Last March, the Georgia legislature debated the to-go cocktail. Because a new law would require the buyer to transport the drinks in a car trunk, they had some concerns. One lawmaker asked, “How do you keep the drink from spilling?” The answer was “Big cup holders.” Another asked if using a motorcycle was okay. It was not. Signed by Governor Kemp on May 5, the bill is now Georgia law.
Elsewhere too, municipalities are debating if they should legalize the to-go cocktail. In many ways, they are having an economic discussion.
Trying to survive during pandemic shutdowns, eating establishments offered the to-go cocktail. The National Restaurant Association said that alcohol with takeout food could elevate sales by five to ten percent. But first liquor regulations had to change.
And they did.
Thirty-nine states recently decided that to-go cocktails would be legal either permanently or temporarily:
Our Bottom Line: Markets and Competition
Traditionally, alcohol has reached you and me through a three-tiered market. It all began in 1933 when Prohibition ended and a “liquor control” commission proposed how to proceed. Their basic goal was state control through a regulatory framework. By separating producers, wholesalers, and retailers, they could prevent the industry from building monopoly power. But they also skewed supply and demand. Cocktails to-go are one way that the system has begun to move toward a freer market.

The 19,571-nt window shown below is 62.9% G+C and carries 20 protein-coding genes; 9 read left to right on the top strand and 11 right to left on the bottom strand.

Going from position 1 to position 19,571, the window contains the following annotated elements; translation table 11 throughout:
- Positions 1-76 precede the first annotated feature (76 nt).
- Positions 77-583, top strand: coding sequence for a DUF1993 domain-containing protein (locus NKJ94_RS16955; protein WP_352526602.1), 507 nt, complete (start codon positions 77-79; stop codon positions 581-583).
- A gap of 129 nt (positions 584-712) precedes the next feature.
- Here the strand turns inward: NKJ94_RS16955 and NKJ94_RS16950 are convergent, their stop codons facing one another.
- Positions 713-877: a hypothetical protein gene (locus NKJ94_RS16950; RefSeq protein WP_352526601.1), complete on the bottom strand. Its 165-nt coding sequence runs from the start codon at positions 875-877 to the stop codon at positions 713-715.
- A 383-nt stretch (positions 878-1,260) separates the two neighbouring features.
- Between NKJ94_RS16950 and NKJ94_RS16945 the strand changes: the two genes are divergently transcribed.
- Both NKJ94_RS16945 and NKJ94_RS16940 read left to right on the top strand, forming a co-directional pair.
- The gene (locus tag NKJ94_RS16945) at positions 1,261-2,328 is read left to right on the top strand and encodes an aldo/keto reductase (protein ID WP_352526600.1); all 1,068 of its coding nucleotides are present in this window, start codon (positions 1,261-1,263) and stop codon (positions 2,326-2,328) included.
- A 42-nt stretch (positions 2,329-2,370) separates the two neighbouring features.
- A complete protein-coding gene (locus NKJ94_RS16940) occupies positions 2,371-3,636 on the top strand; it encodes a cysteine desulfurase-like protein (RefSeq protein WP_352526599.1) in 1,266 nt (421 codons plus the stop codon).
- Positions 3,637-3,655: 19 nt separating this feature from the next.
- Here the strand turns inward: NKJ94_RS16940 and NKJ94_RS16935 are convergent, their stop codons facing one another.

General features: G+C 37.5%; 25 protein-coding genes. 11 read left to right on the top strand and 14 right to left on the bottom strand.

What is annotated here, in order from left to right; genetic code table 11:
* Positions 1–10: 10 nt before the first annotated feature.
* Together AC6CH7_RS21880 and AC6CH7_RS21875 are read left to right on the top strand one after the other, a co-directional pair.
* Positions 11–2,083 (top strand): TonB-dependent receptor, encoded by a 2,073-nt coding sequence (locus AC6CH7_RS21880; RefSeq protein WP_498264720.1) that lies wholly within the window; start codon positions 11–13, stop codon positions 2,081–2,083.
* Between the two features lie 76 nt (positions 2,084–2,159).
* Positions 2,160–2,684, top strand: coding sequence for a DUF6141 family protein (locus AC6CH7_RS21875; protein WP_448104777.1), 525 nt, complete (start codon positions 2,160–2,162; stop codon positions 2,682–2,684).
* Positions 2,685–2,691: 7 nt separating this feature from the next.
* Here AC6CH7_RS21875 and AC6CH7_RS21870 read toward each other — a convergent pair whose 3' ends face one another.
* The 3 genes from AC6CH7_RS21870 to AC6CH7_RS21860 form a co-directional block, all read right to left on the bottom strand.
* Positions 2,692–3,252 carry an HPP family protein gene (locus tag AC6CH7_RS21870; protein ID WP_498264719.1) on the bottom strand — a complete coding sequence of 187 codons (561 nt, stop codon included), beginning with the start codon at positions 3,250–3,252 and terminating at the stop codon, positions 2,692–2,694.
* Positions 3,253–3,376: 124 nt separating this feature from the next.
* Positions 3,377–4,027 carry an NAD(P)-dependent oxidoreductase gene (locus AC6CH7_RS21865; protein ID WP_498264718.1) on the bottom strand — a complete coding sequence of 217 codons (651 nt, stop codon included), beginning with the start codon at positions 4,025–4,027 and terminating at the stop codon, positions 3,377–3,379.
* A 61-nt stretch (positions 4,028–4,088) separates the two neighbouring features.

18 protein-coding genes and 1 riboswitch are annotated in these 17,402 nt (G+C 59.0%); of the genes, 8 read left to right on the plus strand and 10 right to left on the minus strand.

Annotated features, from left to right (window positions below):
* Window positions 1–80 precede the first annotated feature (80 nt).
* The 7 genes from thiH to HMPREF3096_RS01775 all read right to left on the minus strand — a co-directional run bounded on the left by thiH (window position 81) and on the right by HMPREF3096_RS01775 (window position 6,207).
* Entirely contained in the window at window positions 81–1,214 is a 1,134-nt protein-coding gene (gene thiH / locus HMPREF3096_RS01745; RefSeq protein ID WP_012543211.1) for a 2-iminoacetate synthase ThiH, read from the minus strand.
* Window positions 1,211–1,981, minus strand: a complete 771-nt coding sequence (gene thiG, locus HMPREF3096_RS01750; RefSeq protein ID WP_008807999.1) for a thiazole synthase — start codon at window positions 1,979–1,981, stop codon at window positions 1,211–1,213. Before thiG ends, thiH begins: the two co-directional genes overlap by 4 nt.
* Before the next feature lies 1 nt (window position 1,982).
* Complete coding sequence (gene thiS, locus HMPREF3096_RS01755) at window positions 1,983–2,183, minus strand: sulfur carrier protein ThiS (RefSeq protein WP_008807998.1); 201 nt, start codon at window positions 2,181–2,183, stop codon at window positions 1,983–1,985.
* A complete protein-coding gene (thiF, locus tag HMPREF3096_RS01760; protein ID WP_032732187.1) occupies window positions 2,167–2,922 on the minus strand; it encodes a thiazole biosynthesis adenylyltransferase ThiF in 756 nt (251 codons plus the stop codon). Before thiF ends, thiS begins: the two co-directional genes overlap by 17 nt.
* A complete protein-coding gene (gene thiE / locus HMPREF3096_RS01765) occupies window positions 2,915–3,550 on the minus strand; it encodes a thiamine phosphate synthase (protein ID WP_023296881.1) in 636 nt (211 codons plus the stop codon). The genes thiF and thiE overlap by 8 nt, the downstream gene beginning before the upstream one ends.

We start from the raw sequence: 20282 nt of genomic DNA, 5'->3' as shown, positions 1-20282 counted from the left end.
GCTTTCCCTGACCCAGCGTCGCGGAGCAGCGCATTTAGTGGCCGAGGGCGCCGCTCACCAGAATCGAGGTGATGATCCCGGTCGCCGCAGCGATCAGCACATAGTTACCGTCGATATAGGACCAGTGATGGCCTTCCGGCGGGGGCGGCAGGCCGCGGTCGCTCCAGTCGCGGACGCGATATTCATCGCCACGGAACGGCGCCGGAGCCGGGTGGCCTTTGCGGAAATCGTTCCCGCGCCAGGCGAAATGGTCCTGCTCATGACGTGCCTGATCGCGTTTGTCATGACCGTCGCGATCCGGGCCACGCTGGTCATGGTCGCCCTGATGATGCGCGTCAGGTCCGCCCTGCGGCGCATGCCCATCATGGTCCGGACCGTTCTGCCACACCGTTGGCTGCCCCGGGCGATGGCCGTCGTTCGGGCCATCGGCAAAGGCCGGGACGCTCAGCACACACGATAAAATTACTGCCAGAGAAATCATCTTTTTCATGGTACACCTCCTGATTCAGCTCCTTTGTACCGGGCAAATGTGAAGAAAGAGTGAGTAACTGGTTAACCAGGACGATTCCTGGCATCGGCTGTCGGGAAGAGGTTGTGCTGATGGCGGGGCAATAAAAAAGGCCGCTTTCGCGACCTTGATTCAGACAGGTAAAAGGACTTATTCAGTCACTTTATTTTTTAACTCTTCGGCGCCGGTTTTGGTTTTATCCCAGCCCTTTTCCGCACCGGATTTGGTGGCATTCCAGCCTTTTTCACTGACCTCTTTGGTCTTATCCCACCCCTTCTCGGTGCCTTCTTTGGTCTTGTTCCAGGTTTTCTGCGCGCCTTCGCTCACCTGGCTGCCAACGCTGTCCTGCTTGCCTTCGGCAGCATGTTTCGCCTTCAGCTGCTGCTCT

Cocktails to-go are also upsetting the traditional competition among restaurants, bars, and retailers. As you might expect, liquor stores are concerned about losing sales. More underage drinking is also a worry.
The one likelihood is that the pandemic will accelerate an already crumbling three-tier system.
My sources and more: Thanks to Slate Money (which I look forward to every Saturday) for the cocktails idea. While these articles from the NY Times and The Washington Post were helpful, the most precise facts came from the National Restaurant Association and this law blog from Nixon Peabody. (Please note that our featured image is from Matt Brooks/TWP via The Washington Post.)
Also, I edited my initial post. Having originally included John D. Rockefeller as someone who helped to lead the 1933 liquor control commission, I concluded (contrary to a NYS report and a law journal) that, close to death, JD Rockefeller did nothing to shape the liquor industry. I eliminated his name from the post.